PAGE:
Failed policies pursued by certain Arab countries to face the spread of the coronavirus pandemic may lead to much bigger losses than those expected if the virus spreads. So far, these policies have neither succeeded in curbing the spread of the virus nor have they helped avoid side effects and catastrophic losses to the economy.
Some Arab countries have assumed very strict measures, arguing that they want to fight the virus and to protect the people from the pandemic. Such measures have not been adopted by developed countries, even though the virus is striking everywhere, and the pandemic is spreading in the United States and Europe at higher levels than it is in the Arab world. However, some Arab countries have managed to convince their helpless people that they are adopting smarter and more successful policies than those adopted by the US, Sweden, South Korea, Singapore, Japan, Italy and Spain.
Severe measures taken by some Arab countries to combat the coronavirus, which in some countries include a full lockdown with prison penalties and heavy fines for violators, are mostly linked to causes that have nothing to do with the virus or fighting its spread. Rather, what is happening in some Arab countries, is that the global health crisis is being exploited in order to achieve political and economic gains, as well as imposing more control by the security services at the expense of people’s rights and freedoms.
Had Arab countries wanted to only fight the virus, they would’ve followed more advanced countries such as Sweden, Switzerland, Germany, South Korea and Japan. None of these countries imposed full lockdowns; rather they put certain restrictions that aimed at realising social distancing. We haven’t heard that any of these countries have closed their airports or their borders, deployed the army on the streets, imposed prison terms on violators or demanded those requiring to move or go shopping to obtain permits. Arab countries have resorted to failed policies that are costing them bigger losses than they would’ve incurred because of the pandemic. Perhaps they have deliberately planned in advance to exploit the pandemic and people’s fears of it for political and economic purposes. Some Arab countries used the coronavirus crisis to strengthen their political regimes.
Others are trying to strengthen the security and military grip, enacting new laws that restrict freedoms. They have taken advantage of people’s fears of the disease and conflicting news about it, to the point where some countries have prevented the printing of newspapers, magazines and periodicals under the pretext that they spread the virus. This coincided with the British government’s appeal to its citizens to buy more newspapers and magazines and read them during the time they’re spending at home quarantine.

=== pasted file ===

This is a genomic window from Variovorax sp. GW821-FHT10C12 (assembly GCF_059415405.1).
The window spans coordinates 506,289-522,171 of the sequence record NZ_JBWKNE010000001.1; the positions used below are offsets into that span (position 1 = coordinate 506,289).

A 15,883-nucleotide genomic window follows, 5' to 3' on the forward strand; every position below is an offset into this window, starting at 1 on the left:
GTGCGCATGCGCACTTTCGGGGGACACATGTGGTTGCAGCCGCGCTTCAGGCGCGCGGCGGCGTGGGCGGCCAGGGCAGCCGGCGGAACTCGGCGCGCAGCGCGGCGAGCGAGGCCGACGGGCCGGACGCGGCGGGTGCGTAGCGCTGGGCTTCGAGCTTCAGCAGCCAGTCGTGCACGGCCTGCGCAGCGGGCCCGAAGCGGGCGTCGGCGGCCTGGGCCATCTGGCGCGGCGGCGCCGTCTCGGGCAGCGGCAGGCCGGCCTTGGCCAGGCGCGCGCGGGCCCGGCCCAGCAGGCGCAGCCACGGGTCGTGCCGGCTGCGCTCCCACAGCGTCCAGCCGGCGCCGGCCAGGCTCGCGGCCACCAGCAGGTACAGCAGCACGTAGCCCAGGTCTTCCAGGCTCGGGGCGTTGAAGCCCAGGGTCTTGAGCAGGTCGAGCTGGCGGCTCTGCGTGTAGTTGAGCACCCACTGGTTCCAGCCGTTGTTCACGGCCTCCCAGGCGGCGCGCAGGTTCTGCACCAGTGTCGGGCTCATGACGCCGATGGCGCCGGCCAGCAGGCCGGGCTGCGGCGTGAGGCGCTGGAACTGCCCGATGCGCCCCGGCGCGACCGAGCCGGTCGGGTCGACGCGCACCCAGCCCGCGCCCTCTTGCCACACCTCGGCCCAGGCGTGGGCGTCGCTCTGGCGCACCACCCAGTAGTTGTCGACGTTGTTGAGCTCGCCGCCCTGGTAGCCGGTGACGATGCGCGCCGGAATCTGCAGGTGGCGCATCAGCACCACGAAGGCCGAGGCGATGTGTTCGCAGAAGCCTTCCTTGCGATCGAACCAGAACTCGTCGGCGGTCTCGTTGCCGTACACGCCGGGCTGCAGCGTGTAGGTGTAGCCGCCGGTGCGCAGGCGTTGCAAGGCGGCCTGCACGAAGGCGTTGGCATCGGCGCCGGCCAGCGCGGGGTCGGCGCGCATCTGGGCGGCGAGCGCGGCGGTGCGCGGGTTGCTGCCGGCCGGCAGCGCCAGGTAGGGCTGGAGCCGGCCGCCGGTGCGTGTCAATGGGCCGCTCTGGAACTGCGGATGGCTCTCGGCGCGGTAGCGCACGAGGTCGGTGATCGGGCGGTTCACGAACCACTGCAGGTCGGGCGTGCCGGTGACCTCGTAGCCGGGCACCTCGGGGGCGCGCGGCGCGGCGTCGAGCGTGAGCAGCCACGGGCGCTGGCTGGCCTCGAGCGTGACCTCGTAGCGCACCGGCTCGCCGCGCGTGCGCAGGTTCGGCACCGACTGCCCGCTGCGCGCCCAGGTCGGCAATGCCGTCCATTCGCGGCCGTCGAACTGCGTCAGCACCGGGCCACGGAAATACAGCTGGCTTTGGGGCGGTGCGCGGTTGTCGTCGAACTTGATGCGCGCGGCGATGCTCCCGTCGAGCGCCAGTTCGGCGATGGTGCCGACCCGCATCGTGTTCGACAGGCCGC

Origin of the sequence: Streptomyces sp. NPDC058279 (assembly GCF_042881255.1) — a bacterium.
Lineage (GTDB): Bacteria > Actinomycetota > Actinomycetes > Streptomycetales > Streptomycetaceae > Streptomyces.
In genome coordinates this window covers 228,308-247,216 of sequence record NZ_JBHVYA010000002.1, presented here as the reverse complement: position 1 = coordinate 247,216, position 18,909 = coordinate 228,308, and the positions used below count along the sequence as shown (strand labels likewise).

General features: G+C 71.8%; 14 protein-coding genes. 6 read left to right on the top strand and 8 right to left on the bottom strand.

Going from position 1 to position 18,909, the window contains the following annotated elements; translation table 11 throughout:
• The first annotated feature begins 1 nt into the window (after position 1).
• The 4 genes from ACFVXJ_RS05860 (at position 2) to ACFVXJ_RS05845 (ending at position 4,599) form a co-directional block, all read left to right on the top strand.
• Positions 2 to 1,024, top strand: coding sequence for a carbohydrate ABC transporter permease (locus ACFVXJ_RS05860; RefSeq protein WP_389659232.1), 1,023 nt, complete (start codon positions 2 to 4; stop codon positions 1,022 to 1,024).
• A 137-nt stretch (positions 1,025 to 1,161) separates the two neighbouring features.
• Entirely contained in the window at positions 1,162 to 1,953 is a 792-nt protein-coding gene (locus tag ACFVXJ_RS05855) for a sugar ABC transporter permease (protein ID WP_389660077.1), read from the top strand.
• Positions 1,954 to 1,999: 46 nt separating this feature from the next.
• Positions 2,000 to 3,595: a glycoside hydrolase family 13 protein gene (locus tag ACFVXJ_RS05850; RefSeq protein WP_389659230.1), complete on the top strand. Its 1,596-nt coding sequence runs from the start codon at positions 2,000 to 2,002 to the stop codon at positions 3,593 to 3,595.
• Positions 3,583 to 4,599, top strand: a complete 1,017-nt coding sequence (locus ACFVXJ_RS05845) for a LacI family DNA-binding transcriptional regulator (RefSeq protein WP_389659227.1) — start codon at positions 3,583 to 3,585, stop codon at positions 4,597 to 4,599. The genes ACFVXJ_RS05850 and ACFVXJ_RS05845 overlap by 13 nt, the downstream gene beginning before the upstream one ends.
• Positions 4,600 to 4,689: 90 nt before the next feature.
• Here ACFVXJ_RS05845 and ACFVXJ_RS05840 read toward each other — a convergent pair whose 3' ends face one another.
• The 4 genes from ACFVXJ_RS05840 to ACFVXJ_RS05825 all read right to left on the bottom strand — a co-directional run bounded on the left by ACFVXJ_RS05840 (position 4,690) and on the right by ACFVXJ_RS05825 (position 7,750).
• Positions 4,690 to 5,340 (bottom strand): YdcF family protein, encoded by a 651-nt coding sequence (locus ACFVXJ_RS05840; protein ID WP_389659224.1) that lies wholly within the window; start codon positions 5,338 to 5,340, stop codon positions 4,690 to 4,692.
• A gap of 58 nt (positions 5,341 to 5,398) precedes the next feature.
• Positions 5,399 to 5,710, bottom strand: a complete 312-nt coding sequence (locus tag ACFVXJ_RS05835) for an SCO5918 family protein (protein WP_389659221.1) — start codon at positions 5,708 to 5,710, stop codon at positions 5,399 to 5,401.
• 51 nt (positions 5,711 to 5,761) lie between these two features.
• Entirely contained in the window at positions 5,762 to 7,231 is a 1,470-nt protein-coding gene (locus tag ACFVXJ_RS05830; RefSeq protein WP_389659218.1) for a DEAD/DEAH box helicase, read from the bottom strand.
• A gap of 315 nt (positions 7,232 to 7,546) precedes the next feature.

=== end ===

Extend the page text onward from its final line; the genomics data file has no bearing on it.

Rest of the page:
In other Arab countries, the coronavirus crisis has turned into a giant government-run business. Governments collect donations from people and prohibit charities and zakat committees from working, thus monopolizing the collection of charitable funds and donations.
In addition, they only allowed residents and nationals to return to their countries using the national airline, owned by the government. This has raised ticket prices by over 1,000 per cent, despite claims that it is cost price. Most importantly, some governments lowered employees’ salaries and cancelled allowances and all forms of support, arguing that they want to protect people from illness , although the country that has done so has only dozens of people infected with the virus, and more importantly, there is no cure for this virus yet, even if we paid millions of dollars.
Arab countries will pay a heavy price as a result of the failed policies they are currently putting place, especially in light of the global economic crisis. The number of unemployed people in the United States has ballooned from 1.7 million people in February to 33.5 million people in April, even though many sectors are still operating in America. Imagine the situation in these Arab countries that have disabled everything. What will happen to the Arab economy in light of the coronavirus? What are the levels of poverty at this point and how far will these levels reach? At a time when countries around the world are distributing money to their citizens in the form of assistance, Arab countries are taking money away from their nationals and lowering salaries
This article first appeared in Arabic in Al-Quds on 18 May 2020
The views expressed in this article belong to the author and do not necessarily reflect the editorial policy of Middle East Monitor.